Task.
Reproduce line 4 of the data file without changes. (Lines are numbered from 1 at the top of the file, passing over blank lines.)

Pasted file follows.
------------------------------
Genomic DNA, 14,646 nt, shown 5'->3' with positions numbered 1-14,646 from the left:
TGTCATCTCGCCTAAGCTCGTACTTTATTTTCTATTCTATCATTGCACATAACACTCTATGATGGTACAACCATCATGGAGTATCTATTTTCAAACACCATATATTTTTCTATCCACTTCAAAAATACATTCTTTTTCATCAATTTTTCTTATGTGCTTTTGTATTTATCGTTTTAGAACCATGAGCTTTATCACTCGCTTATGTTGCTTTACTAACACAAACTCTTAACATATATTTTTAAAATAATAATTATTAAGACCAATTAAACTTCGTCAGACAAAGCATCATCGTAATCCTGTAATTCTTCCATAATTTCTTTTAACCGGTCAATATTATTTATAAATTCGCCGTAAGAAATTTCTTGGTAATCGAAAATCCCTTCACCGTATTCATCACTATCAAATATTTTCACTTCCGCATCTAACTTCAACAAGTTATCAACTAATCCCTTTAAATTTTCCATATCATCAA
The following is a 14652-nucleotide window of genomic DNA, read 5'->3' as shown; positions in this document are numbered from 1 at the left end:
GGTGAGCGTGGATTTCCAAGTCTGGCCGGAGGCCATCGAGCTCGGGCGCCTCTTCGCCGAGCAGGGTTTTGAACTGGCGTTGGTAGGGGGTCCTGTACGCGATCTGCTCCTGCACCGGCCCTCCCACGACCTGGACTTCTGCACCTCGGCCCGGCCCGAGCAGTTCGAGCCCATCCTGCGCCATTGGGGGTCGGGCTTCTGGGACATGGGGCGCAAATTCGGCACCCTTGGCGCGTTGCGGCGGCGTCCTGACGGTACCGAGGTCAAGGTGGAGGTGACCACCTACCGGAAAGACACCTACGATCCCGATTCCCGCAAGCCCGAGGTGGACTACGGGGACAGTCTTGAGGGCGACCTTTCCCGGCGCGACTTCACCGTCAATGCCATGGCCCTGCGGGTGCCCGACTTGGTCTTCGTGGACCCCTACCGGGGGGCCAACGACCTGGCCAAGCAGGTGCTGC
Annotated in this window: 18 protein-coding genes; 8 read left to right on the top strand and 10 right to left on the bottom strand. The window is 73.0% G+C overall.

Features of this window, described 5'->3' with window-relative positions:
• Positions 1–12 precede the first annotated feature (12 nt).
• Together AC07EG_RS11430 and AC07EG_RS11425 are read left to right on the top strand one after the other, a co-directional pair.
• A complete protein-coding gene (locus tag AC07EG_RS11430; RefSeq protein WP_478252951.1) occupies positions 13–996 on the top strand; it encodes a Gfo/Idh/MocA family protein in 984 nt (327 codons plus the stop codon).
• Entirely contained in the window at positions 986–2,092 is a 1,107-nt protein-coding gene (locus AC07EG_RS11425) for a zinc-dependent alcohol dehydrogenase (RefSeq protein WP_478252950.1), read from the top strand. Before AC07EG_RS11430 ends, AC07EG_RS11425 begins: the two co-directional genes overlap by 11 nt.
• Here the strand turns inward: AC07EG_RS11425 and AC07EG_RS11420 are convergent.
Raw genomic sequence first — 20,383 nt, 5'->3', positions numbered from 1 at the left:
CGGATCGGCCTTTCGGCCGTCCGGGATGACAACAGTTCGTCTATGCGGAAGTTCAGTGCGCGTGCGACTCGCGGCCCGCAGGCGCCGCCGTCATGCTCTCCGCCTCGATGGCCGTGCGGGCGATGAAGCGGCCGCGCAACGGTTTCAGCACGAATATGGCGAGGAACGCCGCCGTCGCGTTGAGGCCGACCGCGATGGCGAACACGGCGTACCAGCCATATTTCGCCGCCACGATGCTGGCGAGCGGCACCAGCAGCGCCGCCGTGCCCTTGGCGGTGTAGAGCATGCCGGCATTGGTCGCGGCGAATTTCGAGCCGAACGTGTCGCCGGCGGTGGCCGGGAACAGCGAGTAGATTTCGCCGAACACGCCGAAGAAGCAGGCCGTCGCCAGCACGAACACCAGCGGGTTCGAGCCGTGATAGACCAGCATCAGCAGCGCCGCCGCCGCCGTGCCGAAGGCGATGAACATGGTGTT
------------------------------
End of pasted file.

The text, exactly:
GGTGAGCGTGGATTTCCAAGTCTGGCCGGAGGCCATCGAGCTCGGGCGCCTCTTCGCCGAGCAGGGTTTTGAACTGGCGTTGGTAGGGGGTCCTGTACGCGATCTGCTCCTGCACCGGCCCTCCCACGACCTGGACTTCTGCACCTCGGCCCGGCCCGAGCAGTTCGAGCCCATCCTGCGCCATTGGGGGTCGGGCTTCTGGGACATGGGGCGCAAATTCGGCACCCTTGGCGCGTTGCGGCGGCGTCCTGACGGTACCGAGGTCAAGGTGGAGGTGACCACCTACCGGAAAGACACCTACGATCCCGATTCCCGCAAGCCCGAGGTGGACTACGGGGACAGTCTTGAGGGCGACCTTTCCCGGCGCGACTTCACCGTCAATGCCATGGCCCTGCGGGTGCCCGACTTGGTCTTCGTGGACCCCTACCGGGGGGCCAACGACCTGGCCAAGCAGGTGCTGC